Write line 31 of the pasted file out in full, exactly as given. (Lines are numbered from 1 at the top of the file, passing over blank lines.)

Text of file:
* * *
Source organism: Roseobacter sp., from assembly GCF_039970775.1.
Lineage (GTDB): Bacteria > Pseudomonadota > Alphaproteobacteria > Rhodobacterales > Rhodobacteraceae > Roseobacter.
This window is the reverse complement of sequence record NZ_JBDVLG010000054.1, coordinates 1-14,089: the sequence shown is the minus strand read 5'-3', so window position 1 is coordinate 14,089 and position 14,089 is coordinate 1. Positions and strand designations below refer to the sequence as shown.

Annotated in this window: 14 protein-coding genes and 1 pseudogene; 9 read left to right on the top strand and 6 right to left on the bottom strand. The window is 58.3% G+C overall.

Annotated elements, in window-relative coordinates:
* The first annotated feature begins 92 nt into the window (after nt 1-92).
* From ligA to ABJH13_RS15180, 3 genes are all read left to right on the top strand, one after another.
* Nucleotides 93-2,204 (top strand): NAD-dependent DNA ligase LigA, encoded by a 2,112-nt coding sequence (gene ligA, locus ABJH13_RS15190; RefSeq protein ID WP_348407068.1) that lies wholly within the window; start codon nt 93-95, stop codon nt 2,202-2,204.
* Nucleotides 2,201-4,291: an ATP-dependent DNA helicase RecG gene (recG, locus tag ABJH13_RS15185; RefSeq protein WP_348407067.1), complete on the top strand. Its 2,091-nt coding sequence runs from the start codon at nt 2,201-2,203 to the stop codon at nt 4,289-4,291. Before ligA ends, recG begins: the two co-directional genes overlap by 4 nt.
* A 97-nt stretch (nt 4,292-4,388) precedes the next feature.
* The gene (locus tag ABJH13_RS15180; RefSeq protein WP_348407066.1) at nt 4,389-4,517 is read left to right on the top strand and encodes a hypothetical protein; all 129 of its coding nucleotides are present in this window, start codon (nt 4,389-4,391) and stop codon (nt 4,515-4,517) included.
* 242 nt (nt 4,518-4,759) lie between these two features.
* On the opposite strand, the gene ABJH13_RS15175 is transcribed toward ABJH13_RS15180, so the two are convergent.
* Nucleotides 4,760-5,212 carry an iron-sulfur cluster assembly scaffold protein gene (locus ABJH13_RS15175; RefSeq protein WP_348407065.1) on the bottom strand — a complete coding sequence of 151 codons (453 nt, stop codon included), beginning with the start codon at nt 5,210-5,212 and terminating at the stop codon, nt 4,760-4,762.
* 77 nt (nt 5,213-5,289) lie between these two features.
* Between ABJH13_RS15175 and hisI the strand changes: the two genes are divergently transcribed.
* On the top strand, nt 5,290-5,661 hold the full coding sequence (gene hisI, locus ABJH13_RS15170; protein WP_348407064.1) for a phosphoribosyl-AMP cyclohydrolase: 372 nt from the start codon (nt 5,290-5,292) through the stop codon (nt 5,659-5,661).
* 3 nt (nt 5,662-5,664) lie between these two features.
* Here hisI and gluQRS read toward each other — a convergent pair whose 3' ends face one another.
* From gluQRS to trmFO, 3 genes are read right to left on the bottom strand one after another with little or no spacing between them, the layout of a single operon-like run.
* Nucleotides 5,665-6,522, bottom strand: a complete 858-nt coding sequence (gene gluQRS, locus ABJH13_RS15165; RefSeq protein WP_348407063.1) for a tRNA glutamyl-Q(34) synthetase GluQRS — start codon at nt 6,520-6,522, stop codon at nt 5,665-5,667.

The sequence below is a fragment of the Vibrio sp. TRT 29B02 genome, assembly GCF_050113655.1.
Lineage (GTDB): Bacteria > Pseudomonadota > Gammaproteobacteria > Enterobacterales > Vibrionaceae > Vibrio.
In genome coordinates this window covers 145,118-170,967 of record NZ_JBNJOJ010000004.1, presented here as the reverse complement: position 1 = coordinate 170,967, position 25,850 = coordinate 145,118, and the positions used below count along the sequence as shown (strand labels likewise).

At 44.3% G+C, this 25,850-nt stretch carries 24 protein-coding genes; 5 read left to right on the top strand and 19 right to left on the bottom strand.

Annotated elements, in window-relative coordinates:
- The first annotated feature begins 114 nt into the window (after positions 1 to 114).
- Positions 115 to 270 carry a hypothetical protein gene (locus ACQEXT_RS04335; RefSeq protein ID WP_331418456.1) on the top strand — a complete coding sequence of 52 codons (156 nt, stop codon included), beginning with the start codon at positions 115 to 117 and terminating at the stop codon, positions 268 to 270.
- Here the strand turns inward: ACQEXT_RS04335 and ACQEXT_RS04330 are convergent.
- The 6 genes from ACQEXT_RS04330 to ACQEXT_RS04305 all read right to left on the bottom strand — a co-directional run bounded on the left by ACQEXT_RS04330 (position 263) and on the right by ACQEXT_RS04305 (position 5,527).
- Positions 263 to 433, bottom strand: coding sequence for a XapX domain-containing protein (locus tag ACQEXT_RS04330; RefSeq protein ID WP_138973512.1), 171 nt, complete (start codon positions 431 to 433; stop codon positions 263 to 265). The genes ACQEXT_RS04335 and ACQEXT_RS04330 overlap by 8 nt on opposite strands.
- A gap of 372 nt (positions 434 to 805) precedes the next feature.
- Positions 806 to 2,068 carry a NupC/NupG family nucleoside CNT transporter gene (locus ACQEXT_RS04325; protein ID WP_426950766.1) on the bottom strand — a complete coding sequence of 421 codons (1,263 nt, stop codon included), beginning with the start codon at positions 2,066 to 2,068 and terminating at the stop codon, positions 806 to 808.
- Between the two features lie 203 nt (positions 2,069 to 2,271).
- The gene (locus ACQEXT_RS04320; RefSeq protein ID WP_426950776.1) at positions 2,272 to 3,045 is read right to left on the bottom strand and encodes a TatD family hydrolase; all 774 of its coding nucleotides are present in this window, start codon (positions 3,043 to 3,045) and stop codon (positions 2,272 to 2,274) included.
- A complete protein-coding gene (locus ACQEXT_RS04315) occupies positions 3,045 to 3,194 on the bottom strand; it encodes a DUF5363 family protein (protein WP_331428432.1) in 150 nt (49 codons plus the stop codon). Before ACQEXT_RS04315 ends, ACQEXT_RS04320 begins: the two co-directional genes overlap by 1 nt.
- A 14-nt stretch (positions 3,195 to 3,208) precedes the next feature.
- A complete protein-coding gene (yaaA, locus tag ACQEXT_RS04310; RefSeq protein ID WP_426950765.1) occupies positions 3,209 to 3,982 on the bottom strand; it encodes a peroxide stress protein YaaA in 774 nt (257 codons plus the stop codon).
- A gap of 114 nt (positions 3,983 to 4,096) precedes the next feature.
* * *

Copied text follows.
- Positions 263 to 433, bottom strand: coding sequence for a XapX domain-containing protein (locus tag ACQEXT_RS04330; RefSeq protein ID WP_138973512.1), 171 nt, complete (start codon positions 431 to 433; stop codon positions 263 to 265). The genes ACQEXT_RS04335 and ACQEXT_RS04330 overlap by 8 nt on opposite strands.